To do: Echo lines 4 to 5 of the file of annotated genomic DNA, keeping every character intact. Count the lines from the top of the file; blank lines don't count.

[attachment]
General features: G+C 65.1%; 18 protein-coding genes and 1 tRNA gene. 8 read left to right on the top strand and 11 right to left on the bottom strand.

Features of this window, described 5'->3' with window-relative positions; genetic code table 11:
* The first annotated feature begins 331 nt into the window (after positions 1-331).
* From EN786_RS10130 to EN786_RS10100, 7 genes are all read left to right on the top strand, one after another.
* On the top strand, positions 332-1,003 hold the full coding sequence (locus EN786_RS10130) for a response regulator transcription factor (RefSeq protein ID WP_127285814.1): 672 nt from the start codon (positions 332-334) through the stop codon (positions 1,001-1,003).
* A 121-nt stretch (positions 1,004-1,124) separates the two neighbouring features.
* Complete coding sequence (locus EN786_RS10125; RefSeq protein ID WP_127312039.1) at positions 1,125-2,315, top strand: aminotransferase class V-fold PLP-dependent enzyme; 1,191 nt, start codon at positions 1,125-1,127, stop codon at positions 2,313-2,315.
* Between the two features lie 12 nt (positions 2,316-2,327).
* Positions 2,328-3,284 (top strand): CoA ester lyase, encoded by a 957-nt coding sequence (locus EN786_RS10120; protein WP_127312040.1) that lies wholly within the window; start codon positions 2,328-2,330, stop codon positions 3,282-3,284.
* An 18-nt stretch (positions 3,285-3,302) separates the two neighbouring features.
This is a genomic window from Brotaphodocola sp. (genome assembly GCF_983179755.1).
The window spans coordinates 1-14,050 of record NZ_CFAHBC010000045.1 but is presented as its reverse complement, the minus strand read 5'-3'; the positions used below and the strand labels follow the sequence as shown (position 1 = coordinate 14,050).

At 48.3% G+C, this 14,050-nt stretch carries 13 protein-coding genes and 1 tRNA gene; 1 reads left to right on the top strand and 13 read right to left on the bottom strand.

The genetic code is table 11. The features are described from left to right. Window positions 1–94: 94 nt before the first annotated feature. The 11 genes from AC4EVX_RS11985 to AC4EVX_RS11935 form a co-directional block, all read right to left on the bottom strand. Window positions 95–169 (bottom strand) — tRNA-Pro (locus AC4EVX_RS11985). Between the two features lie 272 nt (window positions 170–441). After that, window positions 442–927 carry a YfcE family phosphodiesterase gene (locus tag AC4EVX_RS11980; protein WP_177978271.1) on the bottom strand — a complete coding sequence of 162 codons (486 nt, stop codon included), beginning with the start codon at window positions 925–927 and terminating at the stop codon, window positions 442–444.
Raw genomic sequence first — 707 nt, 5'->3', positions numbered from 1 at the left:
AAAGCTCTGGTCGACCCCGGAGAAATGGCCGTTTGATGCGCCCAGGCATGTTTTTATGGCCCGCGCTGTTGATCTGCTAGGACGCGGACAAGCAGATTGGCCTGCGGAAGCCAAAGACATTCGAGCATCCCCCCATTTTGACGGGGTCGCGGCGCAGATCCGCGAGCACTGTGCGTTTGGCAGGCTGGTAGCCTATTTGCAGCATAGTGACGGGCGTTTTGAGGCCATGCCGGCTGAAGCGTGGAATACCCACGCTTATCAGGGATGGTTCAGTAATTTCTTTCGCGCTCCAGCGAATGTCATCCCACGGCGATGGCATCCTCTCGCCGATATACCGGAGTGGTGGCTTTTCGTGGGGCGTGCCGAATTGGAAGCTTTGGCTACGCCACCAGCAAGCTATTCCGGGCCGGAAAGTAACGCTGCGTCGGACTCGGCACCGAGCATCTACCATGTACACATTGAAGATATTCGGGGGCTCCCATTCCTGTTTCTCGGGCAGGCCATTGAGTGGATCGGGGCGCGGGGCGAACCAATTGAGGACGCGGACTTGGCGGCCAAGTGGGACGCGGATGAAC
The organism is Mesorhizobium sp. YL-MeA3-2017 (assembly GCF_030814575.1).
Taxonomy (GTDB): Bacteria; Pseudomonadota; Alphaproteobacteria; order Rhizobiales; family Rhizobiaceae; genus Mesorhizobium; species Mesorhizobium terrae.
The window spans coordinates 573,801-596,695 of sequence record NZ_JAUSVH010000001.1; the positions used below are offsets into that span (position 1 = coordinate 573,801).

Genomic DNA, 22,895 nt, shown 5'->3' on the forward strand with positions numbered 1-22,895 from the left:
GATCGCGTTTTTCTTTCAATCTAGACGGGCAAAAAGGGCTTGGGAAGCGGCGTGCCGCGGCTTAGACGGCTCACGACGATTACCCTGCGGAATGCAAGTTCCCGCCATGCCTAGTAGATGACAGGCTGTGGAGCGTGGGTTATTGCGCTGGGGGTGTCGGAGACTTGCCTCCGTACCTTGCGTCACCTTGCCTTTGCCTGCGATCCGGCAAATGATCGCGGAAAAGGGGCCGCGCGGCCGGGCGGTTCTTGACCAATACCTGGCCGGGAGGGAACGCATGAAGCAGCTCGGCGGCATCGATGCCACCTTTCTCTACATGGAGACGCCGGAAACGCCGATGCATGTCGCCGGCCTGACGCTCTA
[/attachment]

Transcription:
* From EN786_RS10130 to EN786_RS10100, 7 genes are all read left to right on the top strand, one after another.
* On the top strand, positions 332-1,003 hold the full coding sequence (locus EN786_RS10130) for a response regulator transcription factor (RefSeq protein ID WP_127285814.1): 672 nt from the start codon (positions 332-334) through the stop codon (positions 1,001-1,003).